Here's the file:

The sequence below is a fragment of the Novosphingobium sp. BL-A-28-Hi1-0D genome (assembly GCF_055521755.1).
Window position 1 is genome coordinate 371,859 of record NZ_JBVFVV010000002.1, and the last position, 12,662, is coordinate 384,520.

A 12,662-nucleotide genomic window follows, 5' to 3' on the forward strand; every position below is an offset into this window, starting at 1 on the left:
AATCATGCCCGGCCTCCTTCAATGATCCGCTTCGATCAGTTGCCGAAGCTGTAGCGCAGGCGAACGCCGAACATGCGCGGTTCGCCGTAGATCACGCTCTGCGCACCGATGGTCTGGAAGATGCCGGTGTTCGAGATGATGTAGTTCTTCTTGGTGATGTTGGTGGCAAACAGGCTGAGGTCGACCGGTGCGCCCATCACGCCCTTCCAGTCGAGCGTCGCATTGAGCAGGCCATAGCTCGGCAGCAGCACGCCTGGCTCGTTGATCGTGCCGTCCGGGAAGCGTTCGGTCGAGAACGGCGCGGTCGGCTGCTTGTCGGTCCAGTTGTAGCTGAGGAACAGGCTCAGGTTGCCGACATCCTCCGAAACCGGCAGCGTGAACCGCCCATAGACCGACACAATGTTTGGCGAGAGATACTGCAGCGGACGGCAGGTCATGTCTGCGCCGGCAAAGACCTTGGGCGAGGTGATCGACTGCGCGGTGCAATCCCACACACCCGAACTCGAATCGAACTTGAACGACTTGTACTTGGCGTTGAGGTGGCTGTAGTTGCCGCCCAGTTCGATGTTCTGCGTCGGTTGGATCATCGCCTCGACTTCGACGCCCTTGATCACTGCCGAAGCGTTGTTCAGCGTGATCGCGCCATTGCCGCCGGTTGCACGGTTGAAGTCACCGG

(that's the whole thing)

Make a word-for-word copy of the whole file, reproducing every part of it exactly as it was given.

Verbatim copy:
The sequence below is a fragment of the Novosphingobium sp. BL-A-28-Hi1-0D genome (assembly GCF_055521755.1).
Window position 1 is genome coordinate 371,859 of record NZ_JBVFVV010000002.1, and the last position, 12,662, is coordinate 384,520.

A 12,662-nucleotide genomic window follows, 5' to 3' on the forward strand; every position below is an offset into this window, starting at 1 on the left:
AATCATGCCCGGCCTCCTTCAATGATCCGCTTCGATCAGTTGCCGAAGCTGTAGCGCAGGCGAACGCCGAACATGCGCGGTTCGCCGTAGATCACGCTCTGCGCACCGATGGTCTGGAAGATGCCGGTGTTCGAGATGATGTAGTTCTTCTTGGTGATGTTGGTGGCAAACAGGCTGAGGTCGACCGGTGCGCCCATCACGCCCTTCCAGTCGAGCGTCGCATTGAGCAGGCCATAGCTCGGCAGCAGCACGCCTGGCTCGTTGATCGTGCCGTCCGGGAAGCGTTCGGTCGAGAACGGCGCGGTCGGCTGCTTGTCGGTCCAGTTGTAGCTGAGGAACAGGCTCAGGTTGCCGACATCCTCCGAAACCGGCAGCGTGAACCGCCCATAGACCGACACAATGTTTGGCGAGAGATACTGCAGCGGACGGCAGGTCATGTCTGCGCCGGCAAAGACCTTGGGCGAGGTGATCGACTGCGCGGTGCAATCCCACACACCCGAACTCGAATCGAACTTGAACGACTTGTACTTGGCGTTGAGGTGGCTGTAGTTGCCGCCCAGTTCGATGTTCTGCGTCGGTTGGATCATCGCCTCGACTTCGACGCCCTTGATCACTGCCGAAGCGTTGTTCAGCGTGATCGCGCCATTGCCGCCGGTTGCACGGTTGAAGTCACCGG